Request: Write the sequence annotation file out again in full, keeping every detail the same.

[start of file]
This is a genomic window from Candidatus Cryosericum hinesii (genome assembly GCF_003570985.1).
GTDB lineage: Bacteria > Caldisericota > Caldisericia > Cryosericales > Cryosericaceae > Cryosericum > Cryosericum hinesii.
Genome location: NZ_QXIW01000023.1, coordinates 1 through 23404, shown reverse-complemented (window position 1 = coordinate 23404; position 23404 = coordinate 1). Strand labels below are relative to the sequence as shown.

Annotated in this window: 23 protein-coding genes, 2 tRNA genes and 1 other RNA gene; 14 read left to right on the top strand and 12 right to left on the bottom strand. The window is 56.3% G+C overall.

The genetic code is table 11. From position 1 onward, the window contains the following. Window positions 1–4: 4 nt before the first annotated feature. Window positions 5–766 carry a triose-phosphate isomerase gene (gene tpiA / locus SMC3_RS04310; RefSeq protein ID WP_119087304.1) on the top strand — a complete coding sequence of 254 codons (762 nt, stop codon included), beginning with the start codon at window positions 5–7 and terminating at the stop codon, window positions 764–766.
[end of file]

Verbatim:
This is a genomic window from Candidatus Cryosericum hinesii (genome assembly GCF_003570985.1).
GTDB lineage: Bacteria > Caldisericota > Caldisericia > Cryosericales > Cryosericaceae > Cryosericum > Cryosericum hinesii.
Genome location: NZ_QXIW01000023.1, coordinates 1 through 23404, shown reverse-complemented (window position 1 = coordinate 23404; position 23404 = coordinate 1). Strand labels below are relative to the sequence as shown.

Annotated in this window: 23 protein-coding genes, 2 tRNA genes and 1 other RNA gene; 14 read left to right on the top strand and 12 right to left on the bottom strand. The window is 56.3% G+C overall.

The genetic code is table 11. From position 1 onward, the window contains the following. Window positions 1–4: 4 nt before the first annotated feature. Window positions 5–766 carry a triose-phosphate isomerase gene (gene tpiA / locus SMC3_RS04310; RefSeq protein ID WP_119087304.1) on the top strand — a complete coding sequence of 254 codons (762 nt, stop codon included), beginning with the start codon at window positions 5–7 and terminating at the stop codon, window positions 764–766.